Veterans enjoy family time in Vail
Vail, CO Colorado
VAIL, Colorado – When the improvised explosive went off in Iraq, David Underwood lost the lower half of his arm.
It was the Army major’s family, though, that arguably suffered more psychological damage. In fact, Underwood says the families of wounded warriors are often the ones who are most affected by their loved one’s injuries. That’s why he thinks it’s great that the Vail Veterans Program invited wounded warriors to bring their whole families on rehabilitative vacations this week.
“The kids come to the hospital and see their dad blown up and have to deal with the psychological impact of that,” he said. “So I think it’s important that families get to do things together.”
On Thursday, Underwood and his family glided across a zipline in Wolcott after spending the morning riding horses. For seven years, the Vail Veterans Program has been hosting wounded veterans from across the country.
“We’ve done 18 programs,” founder Cheryl Jensen said. “This is the first time every single wounded warrior brought a family member.”
Underwood and his wife, Malissa Underwood, visited Vail through the program two times before, but this week’s trip marked the first time they brought their kids, 6-year-old Alexandra and 8-year-old Thomas.
“I knew coming out here would be really fun for them,” Underwood said.
Underwood, 40, is currently stationed in Ft. Leavenworth, Kansas, where he is attending a commander and general staff college. His injury happened in January 2008, when he was walking through a row of abandoned homes in a village south of Baghdad, checking to make sure the area was clear of people before it was bombed. As he walked between two houses, an improvised explosive device in a window went off, hitting his wrist and taking off the front of his leg. Surgeons have since amputated his arm below the elbow but Underwood hasn’t let that stop him from being active with his kids.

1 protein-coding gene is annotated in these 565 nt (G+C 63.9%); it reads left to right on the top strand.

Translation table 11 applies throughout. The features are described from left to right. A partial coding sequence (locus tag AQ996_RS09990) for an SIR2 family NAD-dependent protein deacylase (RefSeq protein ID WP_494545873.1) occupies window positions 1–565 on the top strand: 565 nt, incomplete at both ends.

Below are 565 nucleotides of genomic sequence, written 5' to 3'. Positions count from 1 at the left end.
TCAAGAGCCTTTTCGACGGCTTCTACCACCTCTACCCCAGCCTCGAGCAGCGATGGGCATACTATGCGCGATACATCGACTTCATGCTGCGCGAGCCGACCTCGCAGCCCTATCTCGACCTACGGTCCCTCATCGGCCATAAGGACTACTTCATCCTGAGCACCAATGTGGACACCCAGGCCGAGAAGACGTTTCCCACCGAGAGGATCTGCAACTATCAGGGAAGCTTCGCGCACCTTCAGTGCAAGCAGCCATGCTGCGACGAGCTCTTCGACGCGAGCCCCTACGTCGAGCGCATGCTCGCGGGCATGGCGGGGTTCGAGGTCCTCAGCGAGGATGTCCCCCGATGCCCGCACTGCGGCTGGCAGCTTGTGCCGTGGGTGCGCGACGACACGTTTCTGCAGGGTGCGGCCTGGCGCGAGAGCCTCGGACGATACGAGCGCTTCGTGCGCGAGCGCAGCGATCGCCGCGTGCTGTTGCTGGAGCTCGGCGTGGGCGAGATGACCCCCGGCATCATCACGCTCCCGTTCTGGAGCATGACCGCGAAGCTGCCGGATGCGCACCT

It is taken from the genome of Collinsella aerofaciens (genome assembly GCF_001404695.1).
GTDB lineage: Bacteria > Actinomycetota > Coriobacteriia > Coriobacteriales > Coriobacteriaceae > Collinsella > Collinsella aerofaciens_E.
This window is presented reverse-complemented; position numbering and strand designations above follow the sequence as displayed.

During a four-day trip ending today, 15 warriors recently wounded in the wars in Iraq and Afghanistan have been participating in horseback riding, fly fishing, zip-lining, white-water rafting and other outdoor activities. For some of the veterans, the trips to Vail offer a chance to escape the hospital.
That’s the case for Rick Zimmerman, 25, an Army specialist who was injured in Iraq in 2007. He had been stationed in the gunner area of a humvee when a roadside explosive went off, shattering the right side of his skull. Zimmerman said the trip to Vail is a nice break from his frequent doctors’ appointments at Walter Reed Army Medical Center in Washington D.C.
“Being a patient is like a roller coaster ride,” he said. “You get up and feel good about yourself, then something will come along and take you back down. Sometimes it’s harder to get back up than others. These trips help with that.”
For some veterans, the activities help restore some normalcy to their lives – and show their kids that they can do many of the activities they enjoyed before their injuries, Jensen said.
As Erik Dimmett, 30, got fitted for a harness for zip-lining, his 9-year-old son became concerned.
“He’s worried you’re not going to make it because your leg is too heavy,” his wife, Carmen, said.
Dimmett assured his family that he could zipline with what his 5-year-old daughter calls his “robot leg.” Less than an hour later, he whizzed across the canyon as his family cheered.
The retired U.S. Navy bomb technician lost his leg in 2006 at a base in Iraq when a mortar detonated near him. He traveled from San Antonio, Texas, to participate in the Vail Veterans Program for the first time. He was pleased to see that the program caters to families, something that is uncommon among veterans’ programs.
“You’ve got a family and you normally go on family vacations,” he said. “To bring them with, it’s great.”
Staff Writer Sarah Mausolf can be reached at 970-748-2928 or email@example.com.